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Hull House Collapse Is a Cautionary Tale for Boards and Executives

Last month’s abrupt closure of Hull House, a venerable organization that provided an array of social services to thousands of low-income Chicago residents, is a pointed reminder that many nonprofits operate with precarious finances. The organization’s collapse also provides a sobering lesson for nonprofit boards and chief executives.

Hull House was started by Nobel laureate Jane Addams in 1889 to help Chicago’s immigrants build “responsible, self-sufficient lives.” Until last month, Hull House had continued Addams’s legacy by offering foster-care services, job training, counseling, and literacy and other education programs at more than 40 sites throughout Chicago.

On January 27, its 300 employees received layoff notices and final paychecks, and Hull House shut its doors.

On the day the organization closed, a blogger for Crain’s Chicago Business asked a question she said she’d been hearing from many people in Chicago’s nonprofit community: How could a board that included prominent lawyers, management consultants, financial advisers, and corporate executives have allowed a 120-year-old community institution to collapse under its watch?

A good question, with no simple answer.

Hull House board chairman Steven Saunders, in an NPR interview, blamed the economic climate for the organization’s failure. Others experts quoted in the story described a scenario that has become familiar over the past four years: A challenging economy creates increased demand for social services but also causes government agencies and foundations to reduce their support.

While the economic climate certainly had an impact on Hull House, its collapse can’t be summed up as a simple case of increased demand and reduced resources. The organization’s Form 990 informational tax returns reveal that Hull House had serious financial problems even before the recession.

Its June 30, 2007, balance sheet showed that its unrestricted net assets were negative $2.3-million, meaning Hull House was millions in the red before the recession even began.

In an interview for a Chronicle of Philanthropy article, Mr. Saunders said that financial reports prepared by management had sugar-coated the situation and that because staff members had maintained a positive attitude, the board failed to understand the magnitude of the financial problems until they were too large to solve.

In the same article, Clarence Wood—a former chief executive of Hull House who retired last year—criticized the board for not understanding the idea of “living on the edge.” According to Mr. Wood, “the reason the staff members like me were staying positive in attitude was that we are very used to social-service agencies always being on the brink of destruction.”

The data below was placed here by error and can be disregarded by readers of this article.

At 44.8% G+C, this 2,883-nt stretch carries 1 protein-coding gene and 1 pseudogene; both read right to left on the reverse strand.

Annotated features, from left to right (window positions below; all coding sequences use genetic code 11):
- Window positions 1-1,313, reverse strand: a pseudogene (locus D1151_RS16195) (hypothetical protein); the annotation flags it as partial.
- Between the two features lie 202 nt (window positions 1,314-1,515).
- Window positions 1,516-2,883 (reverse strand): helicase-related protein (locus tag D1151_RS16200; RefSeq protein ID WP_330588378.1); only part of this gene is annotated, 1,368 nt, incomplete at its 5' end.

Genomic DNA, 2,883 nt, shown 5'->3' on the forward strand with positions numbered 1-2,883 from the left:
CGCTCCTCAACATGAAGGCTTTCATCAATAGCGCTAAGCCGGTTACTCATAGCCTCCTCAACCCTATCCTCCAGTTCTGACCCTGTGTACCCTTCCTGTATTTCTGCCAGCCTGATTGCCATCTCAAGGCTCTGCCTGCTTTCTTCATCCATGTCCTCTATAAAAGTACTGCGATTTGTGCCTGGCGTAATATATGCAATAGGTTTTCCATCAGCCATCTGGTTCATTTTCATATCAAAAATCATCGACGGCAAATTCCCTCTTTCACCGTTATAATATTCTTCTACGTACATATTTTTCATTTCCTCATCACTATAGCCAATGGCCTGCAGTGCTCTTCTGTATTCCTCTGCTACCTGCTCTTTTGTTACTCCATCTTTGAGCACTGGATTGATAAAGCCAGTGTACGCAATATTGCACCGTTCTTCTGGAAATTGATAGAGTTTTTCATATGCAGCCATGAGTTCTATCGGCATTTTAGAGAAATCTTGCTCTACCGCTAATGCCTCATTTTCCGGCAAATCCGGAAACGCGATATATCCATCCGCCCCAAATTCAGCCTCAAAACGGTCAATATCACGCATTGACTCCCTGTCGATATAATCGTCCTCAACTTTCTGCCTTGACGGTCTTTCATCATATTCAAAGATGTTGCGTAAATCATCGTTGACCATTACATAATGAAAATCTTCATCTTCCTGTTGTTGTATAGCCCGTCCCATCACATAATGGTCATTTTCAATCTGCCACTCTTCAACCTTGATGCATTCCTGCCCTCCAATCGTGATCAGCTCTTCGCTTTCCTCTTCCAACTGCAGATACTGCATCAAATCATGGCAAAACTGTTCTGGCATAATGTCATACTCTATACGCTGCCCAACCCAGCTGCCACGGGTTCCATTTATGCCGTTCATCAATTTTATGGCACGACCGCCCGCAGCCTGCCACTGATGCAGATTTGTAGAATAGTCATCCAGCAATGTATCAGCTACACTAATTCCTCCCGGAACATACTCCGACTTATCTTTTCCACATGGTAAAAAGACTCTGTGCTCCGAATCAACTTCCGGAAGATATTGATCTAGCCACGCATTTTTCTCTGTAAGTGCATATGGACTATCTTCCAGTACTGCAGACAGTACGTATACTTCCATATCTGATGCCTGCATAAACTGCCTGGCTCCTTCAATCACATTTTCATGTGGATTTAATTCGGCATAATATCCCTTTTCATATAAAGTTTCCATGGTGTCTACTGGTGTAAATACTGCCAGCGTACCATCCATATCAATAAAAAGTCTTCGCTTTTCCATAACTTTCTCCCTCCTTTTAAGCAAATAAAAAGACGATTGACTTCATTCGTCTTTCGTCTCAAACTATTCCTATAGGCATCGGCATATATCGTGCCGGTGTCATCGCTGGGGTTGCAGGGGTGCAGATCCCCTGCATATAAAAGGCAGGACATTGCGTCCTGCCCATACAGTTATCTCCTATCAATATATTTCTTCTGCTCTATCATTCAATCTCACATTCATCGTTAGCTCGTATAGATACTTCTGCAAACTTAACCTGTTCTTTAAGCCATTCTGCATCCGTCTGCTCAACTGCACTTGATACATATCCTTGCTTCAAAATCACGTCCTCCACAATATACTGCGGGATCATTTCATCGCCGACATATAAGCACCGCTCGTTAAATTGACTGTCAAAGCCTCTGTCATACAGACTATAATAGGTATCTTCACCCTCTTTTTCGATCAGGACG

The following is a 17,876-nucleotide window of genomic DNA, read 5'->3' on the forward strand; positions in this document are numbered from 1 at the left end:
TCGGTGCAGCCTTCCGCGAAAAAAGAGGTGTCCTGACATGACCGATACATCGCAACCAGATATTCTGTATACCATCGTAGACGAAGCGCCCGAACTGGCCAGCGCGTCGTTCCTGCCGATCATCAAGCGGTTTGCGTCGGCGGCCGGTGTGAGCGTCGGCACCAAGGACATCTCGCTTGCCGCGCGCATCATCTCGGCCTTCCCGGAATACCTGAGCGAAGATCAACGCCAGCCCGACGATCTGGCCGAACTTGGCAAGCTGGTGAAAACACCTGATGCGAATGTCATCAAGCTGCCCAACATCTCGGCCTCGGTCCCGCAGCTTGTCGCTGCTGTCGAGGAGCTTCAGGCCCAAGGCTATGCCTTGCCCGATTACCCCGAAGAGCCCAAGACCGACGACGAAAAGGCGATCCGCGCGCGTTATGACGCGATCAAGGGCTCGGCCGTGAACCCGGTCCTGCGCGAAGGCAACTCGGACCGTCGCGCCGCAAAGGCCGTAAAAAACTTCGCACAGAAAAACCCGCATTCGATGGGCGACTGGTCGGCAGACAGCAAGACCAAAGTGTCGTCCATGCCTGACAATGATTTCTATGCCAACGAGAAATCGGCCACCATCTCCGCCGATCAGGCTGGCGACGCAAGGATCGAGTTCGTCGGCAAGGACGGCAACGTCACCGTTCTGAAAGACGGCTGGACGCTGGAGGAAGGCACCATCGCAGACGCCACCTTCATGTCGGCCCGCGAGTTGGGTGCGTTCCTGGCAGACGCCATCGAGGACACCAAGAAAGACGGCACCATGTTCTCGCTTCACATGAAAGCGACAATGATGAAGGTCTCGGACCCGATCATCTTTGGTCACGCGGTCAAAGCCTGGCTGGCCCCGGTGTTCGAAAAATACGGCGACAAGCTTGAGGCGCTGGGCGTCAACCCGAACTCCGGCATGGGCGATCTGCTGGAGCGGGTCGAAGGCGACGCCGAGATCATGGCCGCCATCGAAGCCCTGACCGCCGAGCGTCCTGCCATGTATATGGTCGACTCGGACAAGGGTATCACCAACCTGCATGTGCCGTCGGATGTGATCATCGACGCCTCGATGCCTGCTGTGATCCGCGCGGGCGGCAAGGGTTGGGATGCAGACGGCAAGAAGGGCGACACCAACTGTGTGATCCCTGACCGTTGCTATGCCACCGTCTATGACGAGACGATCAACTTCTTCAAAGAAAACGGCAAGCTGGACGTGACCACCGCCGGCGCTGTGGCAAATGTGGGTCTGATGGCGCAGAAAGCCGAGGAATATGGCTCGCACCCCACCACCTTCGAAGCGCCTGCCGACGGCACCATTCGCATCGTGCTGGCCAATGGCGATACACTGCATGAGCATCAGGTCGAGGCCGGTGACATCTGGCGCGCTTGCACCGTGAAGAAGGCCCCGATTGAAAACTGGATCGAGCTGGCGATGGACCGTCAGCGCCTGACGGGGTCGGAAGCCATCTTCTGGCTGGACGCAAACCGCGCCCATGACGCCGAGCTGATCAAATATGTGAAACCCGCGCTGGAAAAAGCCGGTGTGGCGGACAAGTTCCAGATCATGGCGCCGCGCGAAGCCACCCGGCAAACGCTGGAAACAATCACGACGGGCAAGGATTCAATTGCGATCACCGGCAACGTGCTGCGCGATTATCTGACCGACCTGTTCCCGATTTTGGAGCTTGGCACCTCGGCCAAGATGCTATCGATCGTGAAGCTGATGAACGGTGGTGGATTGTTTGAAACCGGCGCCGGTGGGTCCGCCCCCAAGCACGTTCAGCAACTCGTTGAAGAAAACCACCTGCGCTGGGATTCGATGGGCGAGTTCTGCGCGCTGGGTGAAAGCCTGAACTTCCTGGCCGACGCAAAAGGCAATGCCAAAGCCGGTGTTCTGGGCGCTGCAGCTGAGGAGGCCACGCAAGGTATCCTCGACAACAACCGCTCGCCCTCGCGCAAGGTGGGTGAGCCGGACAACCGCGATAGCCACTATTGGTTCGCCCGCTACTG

Those contrasting views illustrate what may have gone wrong at Hull House. And the same dynamics are being played out in the board rooms of other organizations that face similar challenges.

As I pointed out in a previous blog, most board members are volunteers, and few are adept at reading financial statements. But that was not the case at Hull House, whose board included finance and management experts. Even a cursory review of the organization’s publicly available financial documents reveals deep financial problems. And one of the board’s jobs is to exercise independent judgment and ask reasonable questions about the information being presented by management.

In short, responsible governance requires a strong partnership between the board and the chief executive, and each party has to do its job for the system to work. Hull House is a sobering case study of governance failure in which neither the board nor the staff seems to have recognized the crisis while there was still time to turn things around.

Hull House’s situation was far from unusual. Thousands of nonprofit organizations are heavily dependent on government financial support, have no operating reserves or are in debt, and are seeing increased demand for services.

The executives and boards of these organizations need to recognize that being perpetually on the brink of destruction is not normal or sustainable, and it does a tremendous disservice to an organization’s mission and the people it serves.

Without more financial discernment on the part of boards, a more honest and candid partnership between boards and executives, and bolder actions while there’s still time, more organizations are going to fold.

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